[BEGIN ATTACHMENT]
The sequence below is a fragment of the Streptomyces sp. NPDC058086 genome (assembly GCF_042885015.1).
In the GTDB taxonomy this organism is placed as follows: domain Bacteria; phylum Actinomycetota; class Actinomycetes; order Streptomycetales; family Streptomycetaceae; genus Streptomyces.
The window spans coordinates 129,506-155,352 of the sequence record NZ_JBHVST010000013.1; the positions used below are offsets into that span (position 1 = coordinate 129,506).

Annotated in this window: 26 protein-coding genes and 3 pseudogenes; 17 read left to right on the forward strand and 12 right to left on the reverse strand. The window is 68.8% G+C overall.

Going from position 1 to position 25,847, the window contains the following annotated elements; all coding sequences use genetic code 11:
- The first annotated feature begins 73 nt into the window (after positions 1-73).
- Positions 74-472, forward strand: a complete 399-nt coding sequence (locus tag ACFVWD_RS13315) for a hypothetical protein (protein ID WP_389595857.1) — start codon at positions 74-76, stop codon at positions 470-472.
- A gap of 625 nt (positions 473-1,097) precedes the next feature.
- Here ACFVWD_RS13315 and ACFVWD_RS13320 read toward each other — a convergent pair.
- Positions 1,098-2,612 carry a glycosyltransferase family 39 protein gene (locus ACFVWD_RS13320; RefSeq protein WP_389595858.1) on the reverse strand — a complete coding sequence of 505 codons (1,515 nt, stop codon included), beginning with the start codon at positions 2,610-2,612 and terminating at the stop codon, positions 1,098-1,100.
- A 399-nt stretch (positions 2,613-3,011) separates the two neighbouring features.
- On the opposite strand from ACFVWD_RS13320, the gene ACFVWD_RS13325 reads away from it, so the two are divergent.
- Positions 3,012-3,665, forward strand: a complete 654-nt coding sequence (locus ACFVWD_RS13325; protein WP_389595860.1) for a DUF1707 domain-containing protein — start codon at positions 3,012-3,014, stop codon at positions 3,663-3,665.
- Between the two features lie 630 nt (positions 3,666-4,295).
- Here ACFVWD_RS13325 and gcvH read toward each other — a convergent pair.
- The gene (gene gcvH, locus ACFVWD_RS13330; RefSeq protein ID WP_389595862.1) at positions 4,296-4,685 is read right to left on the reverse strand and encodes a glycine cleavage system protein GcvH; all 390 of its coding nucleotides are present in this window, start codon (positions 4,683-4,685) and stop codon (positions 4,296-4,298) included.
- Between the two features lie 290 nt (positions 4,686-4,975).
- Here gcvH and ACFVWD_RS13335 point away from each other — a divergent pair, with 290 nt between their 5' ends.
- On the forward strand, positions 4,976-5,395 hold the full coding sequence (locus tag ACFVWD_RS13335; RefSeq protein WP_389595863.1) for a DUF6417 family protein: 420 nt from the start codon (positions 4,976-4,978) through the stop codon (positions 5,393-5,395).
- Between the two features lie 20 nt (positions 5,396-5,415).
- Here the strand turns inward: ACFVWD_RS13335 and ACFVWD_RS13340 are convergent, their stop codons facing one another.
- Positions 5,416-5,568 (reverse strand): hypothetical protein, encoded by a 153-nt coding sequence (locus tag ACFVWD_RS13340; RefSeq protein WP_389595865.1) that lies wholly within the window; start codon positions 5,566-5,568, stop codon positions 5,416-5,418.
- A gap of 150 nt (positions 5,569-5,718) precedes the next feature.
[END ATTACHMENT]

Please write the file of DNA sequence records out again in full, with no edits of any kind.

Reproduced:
The sequence below is a fragment of the Streptomyces sp. NPDC058086 genome (assembly GCF_042885015.1).
In the GTDB taxonomy this organism is placed as follows: domain Bacteria; phylum Actinomycetota; class Actinomycetes; order Streptomycetales; family Streptomycetaceae; genus Streptomyces.
The window spans coordinates 129,506-155,352 of the sequence record NZ_JBHVST010000013.1; the positions used below are offsets into that span (position 1 = coordinate 129,506).

Annotated in this window: 26 protein-coding genes and 3 pseudogenes; 17 read left to right on the forward strand and 12 right to left on the reverse strand. The window is 68.8% G+C overall.

Going from position 1 to position 25,847, the window contains the following annotated elements; all coding sequences use genetic code 11:
- The first annotated feature begins 73 nt into the window (after positions 1-73).
- Positions 74-472, forward strand: a complete 399-nt coding sequence (locus tag ACFVWD_RS13315) for a hypothetical protein (protein ID WP_389595857.1) — start codon at positions 74-76, stop codon at positions 470-472.
- A gap of 625 nt (positions 473-1,097) precedes the next feature.
- Here ACFVWD_RS13315 and ACFVWD_RS13320 read toward each other — a convergent pair.
- Positions 1,098-2,612 carry a glycosyltransferase family 39 protein gene (locus ACFVWD_RS13320; RefSeq protein WP_389595858.1) on the reverse strand — a complete coding sequence of 505 codons (1,515 nt, stop codon included), beginning with the start codon at positions 2,610-2,612 and terminating at the stop codon, positions 1,098-1,100.
- A 399-nt stretch (positions 2,613-3,011) separates the two neighbouring features.
- On the opposite strand from ACFVWD_RS13320, the gene ACFVWD_RS13325 reads away from it, so the two are divergent.
- Positions 3,012-3,665, forward strand: a complete 654-nt coding sequence (locus ACFVWD_RS13325; protein WP_389595860.1) for a DUF1707 domain-containing protein — start codon at positions 3,012-3,014, stop codon at positions 3,663-3,665.
- Between the two features lie 630 nt (positions 3,666-4,295).
- Here ACFVWD_RS13325 and gcvH read toward each other — a convergent pair.
- The gene (gene gcvH, locus ACFVWD_RS13330; RefSeq protein ID WP_389595862.1) at positions 4,296-4,685 is read right to left on the reverse strand and encodes a glycine cleavage system protein GcvH; all 390 of its coding nucleotides are present in this window, start codon (positions 4,683-4,685) and stop codon (positions 4,296-4,298) included.
- Between the two features lie 290 nt (positions 4,686-4,975).
- Here gcvH and ACFVWD_RS13335 point away from each other — a divergent pair, with 290 nt between their 5' ends.
- On the forward strand, positions 4,976-5,395 hold the full coding sequence (locus tag ACFVWD_RS13335; RefSeq protein WP_389595863.1) for a DUF6417 family protein: 420 nt from the start codon (positions 4,976-4,978) through the stop codon (positions 5,393-5,395).
- Between the two features lie 20 nt (positions 5,396-5,415).
- Here the strand turns inward: ACFVWD_RS13335 and ACFVWD_RS13340 are convergent, their stop codons facing one another.
- Positions 5,416-5,568 (reverse strand): hypothetical protein, encoded by a 153-nt coding sequence (locus tag ACFVWD_RS13340; RefSeq protein WP_389595865.1) that lies wholly within the window; start codon positions 5,566-5,568, stop codon positions 5,416-5,418.
- A gap of 150 nt (positions 5,569-5,718) precedes the next feature.